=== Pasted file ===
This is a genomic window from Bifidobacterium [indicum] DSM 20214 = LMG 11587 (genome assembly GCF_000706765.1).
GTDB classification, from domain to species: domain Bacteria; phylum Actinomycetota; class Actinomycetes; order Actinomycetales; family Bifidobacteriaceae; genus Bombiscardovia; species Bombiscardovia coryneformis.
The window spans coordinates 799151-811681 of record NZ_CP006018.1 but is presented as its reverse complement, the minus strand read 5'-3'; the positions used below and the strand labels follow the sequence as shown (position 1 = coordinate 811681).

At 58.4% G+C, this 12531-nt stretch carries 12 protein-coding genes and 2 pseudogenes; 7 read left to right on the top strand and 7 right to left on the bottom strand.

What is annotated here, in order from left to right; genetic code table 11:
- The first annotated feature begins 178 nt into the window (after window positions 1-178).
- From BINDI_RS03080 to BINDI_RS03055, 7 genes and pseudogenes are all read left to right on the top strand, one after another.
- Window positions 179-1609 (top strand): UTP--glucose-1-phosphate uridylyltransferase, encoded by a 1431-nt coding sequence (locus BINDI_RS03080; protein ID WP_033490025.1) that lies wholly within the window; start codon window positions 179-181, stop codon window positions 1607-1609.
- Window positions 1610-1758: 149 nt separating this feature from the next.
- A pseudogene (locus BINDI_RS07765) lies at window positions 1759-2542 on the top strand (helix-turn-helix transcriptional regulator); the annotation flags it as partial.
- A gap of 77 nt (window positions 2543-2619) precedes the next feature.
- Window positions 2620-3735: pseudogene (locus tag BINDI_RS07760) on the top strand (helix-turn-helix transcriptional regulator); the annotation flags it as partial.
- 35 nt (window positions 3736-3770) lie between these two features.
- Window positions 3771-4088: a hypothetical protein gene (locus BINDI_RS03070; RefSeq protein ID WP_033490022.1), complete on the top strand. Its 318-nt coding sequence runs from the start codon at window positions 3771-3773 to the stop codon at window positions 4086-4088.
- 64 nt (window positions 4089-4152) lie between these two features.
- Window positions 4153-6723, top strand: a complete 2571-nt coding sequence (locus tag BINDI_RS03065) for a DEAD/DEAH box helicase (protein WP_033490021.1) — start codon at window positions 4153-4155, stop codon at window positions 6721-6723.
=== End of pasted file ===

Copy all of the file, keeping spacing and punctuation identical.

This is a genomic window from Bifidobacterium [indicum] DSM 20214 = LMG 11587 (genome assembly GCF_000706765.1).
GTDB classification, from domain to species: domain Bacteria; phylum Actinomycetota; class Actinomycetes; order Actinomycetales; family Bifidobacteriaceae; genus Bombiscardovia; species Bombiscardovia coryneformis.
The window spans coordinates 799151-811681 of record NZ_CP006018.1 but is presented as its reverse complement, the minus strand read 5'-3'; the positions used below and the strand labels follow the sequence as shown (position 1 = coordinate 811681).

At 58.4% G+C, this 12531-nt stretch carries 12 protein-coding genes and 2 pseudogenes; 7 read left to right on the top strand and 7 right to left on the bottom strand.

What is annotated here, in order from left to right; genetic code table 11:
- The first annotated feature begins 178 nt into the window (after window positions 1-178).
- From BINDI_RS03080 to BINDI_RS03055, 7 genes and pseudogenes are all read left to right on the top strand, one after another.
- Window positions 179-1609 (top strand): UTP--glucose-1-phosphate uridylyltransferase, encoded by a 1431-nt coding sequence (locus BINDI_RS03080; protein ID WP_033490025.1) that lies wholly within the window; start codon window positions 179-181, stop codon window positions 1607-1609.
- Window positions 1610-1758: 149 nt separating this feature from the next.
- A pseudogene (locus BINDI_RS07765) lies at window positions 1759-2542 on the top strand (helix-turn-helix transcriptional regulator); the annotation flags it as partial.
- A gap of 77 nt (window positions 2543-2619) precedes the next feature.
- Window positions 2620-3735: pseudogene (locus tag BINDI_RS07760) on the top strand (helix-turn-helix transcriptional regulator); the annotation flags it as partial.
- 35 nt (window positions 3736-3770) lie between these two features.
- Window positions 3771-4088: a hypothetical protein gene (locus BINDI_RS03070; RefSeq protein ID WP_033490022.1), complete on the top strand. Its 318-nt coding sequence runs from the start codon at window positions 3771-3773 to the stop codon at window positions 4086-4088.
- 64 nt (window positions 4089-4152) lie between these two features.
- Window positions 4153-6723, top strand: a complete 2571-nt coding sequence (locus tag BINDI_RS03065) for a DEAD/DEAH box helicase (protein WP_033490021.1) — start codon at window positions 4153-4155, stop codon at window positions 6721-6723.